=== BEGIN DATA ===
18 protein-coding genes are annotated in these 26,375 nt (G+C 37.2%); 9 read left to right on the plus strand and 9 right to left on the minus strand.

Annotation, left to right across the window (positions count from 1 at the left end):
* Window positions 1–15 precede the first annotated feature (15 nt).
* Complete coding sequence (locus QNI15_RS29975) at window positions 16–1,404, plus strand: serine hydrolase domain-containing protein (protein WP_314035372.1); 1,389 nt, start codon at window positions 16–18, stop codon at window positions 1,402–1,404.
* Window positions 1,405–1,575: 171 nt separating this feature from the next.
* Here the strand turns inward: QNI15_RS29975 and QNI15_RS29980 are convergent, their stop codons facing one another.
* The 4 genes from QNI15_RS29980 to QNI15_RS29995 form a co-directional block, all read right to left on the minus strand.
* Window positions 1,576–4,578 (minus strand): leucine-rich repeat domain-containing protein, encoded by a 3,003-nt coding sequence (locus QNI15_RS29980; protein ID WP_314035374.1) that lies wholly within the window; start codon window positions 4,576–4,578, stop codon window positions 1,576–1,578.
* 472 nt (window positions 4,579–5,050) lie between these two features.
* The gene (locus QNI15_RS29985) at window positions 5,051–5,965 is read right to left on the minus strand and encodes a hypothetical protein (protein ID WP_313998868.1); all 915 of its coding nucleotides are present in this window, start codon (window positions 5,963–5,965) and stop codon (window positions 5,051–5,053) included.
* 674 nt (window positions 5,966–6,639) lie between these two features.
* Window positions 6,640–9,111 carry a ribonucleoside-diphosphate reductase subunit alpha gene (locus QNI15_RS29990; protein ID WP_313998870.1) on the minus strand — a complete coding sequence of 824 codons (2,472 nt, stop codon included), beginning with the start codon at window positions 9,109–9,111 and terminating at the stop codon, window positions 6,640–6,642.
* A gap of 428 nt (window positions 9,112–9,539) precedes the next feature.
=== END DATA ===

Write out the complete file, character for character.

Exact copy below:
18 protein-coding genes are annotated in these 26,375 nt (G+C 37.2%); 9 read left to right on the plus strand and 9 right to left on the minus strand.

Annotation, left to right across the window (positions count from 1 at the left end):
* Window positions 1–15 precede the first annotated feature (15 nt).
* Complete coding sequence (locus QNI15_RS29975) at window positions 16–1,404, plus strand: serine hydrolase domain-containing protein (protein WP_314035372.1); 1,389 nt, start codon at window positions 16–18, stop codon at window positions 1,402–1,404.
* Window positions 1,405–1,575: 171 nt separating this feature from the next.
* Here the strand turns inward: QNI15_RS29975 and QNI15_RS29980 are convergent, their stop codons facing one another.
* The 4 genes from QNI15_RS29980 to QNI15_RS29995 form a co-directional block, all read right to left on the minus strand.
* Window positions 1,576–4,578 (minus strand): leucine-rich repeat domain-containing protein, encoded by a 3,003-nt coding sequence (locus QNI15_RS29980; protein ID WP_314035374.1) that lies wholly within the window; start codon window positions 4,576–4,578, stop codon window positions 1,576–1,578.
* 472 nt (window positions 4,579–5,050) lie between these two features.
* The gene (locus QNI15_RS29985) at window positions 5,051–5,965 is read right to left on the minus strand and encodes a hypothetical protein (protein ID WP_313998868.1); all 915 of its coding nucleotides are present in this window, start codon (window positions 5,963–5,965) and stop codon (window positions 5,051–5,053) included.
* 674 nt (window positions 5,966–6,639) lie between these two features.
* Window positions 6,640–9,111 carry a ribonucleoside-diphosphate reductase subunit alpha gene (locus QNI15_RS29990; protein ID WP_313998870.1) on the minus strand — a complete coding sequence of 824 codons (2,472 nt, stop codon included), beginning with the start codon at window positions 9,109–9,111 and terminating at the stop codon, window positions 6,640–6,642.
* A gap of 428 nt (window positions 9,112–9,539) precedes the next feature.